The vital steps to immaculate fibreglass
by Shurhold/Sail-World Cruising on 2 Jan 2012
Having immaculate fibreglass not only makes your boat look sexy, it also means that it is protected against the rigours of constant exposure to salt water and salt mist. This article in collaboration with Shurhold first looks at cleaning the glass, then how to buff it effectively and get rid of water spots:
Immaculate fibreglass doesn’t only look good, it protects your boat from deterioration .. .
1. Always rinse down the area to be cleaned prior to washing. This helps remove any loose surface grime preventing you from scrubbing it into the finish.
2. 'Dirty' rain can leave black streaks. Try to wash them off immediately. The sooner you do it, the easier they will be to remove.
3. Less is more when it comes to mixing soap with water. Too much soap will make it hard to rinse leaving soap scum.
4. Wash early or late in the day, avoiding intense sunlight will make it easier to clean because the areas you are working on won’t dry too quickly.
5. To help prevent corrosion on seals, hinges, snaps and zippers, they should be coated with water-resistant lubricant. Care must be exercised when applying liquid or spray lubricants. Some are petroleum-based, and drips or overspray may harm gelcoat or clear coat, upholstery and fabric. (Shurhold offers a handy stick-style lubricant called Snap Stick.)
Next is the buffing waxing and polishing:
Once everything is clean, buff, wax or polish it to make the next cleaning easier. Keep a good coat of wax on all metal hardware to prevent corrosion. You’ll recoup the cost of all the cleaning, polishing and waxing products you use in your investment’s resale value.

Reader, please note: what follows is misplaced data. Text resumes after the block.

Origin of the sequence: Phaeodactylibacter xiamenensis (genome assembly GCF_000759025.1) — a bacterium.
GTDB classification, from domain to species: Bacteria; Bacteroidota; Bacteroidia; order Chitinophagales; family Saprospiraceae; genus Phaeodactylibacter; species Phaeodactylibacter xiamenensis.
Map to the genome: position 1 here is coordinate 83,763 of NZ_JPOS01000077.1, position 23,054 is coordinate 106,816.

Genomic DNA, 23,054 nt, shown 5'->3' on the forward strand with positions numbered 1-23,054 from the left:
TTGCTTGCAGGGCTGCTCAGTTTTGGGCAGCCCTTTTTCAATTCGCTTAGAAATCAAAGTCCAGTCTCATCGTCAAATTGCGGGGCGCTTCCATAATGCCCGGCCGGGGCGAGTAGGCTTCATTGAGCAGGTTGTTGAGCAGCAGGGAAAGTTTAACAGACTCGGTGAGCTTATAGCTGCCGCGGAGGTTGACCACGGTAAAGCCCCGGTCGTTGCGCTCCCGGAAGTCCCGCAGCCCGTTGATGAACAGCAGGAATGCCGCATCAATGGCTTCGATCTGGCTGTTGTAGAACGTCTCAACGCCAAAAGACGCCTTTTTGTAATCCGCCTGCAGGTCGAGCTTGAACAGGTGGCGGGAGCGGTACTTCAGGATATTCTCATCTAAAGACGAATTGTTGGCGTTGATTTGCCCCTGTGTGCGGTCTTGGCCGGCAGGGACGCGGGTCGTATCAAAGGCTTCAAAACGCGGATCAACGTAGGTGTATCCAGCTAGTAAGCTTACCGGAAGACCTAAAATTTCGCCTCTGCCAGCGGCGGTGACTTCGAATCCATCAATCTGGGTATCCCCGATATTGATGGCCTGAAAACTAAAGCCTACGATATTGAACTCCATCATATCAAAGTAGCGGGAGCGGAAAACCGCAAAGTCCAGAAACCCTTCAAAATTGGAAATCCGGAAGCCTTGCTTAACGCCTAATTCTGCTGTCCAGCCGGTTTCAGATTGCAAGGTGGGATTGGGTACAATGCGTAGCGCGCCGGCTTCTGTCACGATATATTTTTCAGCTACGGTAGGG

You will need removable painter’s tape, a 1-inch paintbrush, microfiber towels, a dual-action polisher, buffing cream, a wool buffing pad, polymer polish/protectant and a foam polishing pad.
Tape off areas such as pinstripes and vinyl lettering.
After that, most boaters will have to buff away oxidation before applying a protective layer of polish. To start this process, a thin coating of buffing cream should be applied over a 2-foot-square area with a 1-inch paintbrush. For the best results, start with a small amount of product and add more if necessary.
Using a dual-action polisher/buffer with a wool buffing pad, move over the work area — first side to side and then top to bottom. This helps ensure all areas are covered and enables you to work quickly and effectively without worrying about swirl marks and surface damage. Buff with light pressure, about 1,800-2,500 opm, until only a minor residue is left. Excess buffing cream can then be removed with a clean, dry microfiber cloth to reveal a deep shine. A slower buffing speed is recommended when working near exposed antennas, lines and horns, to prevent damage.
Once the hull is clean and shiny, it is time to protect it. Surface protectant should be applied to seal the gelcoat and help prevent future oxidation. Polymer-based formulas are easier to use, have a much longer life and guarantee UV protection.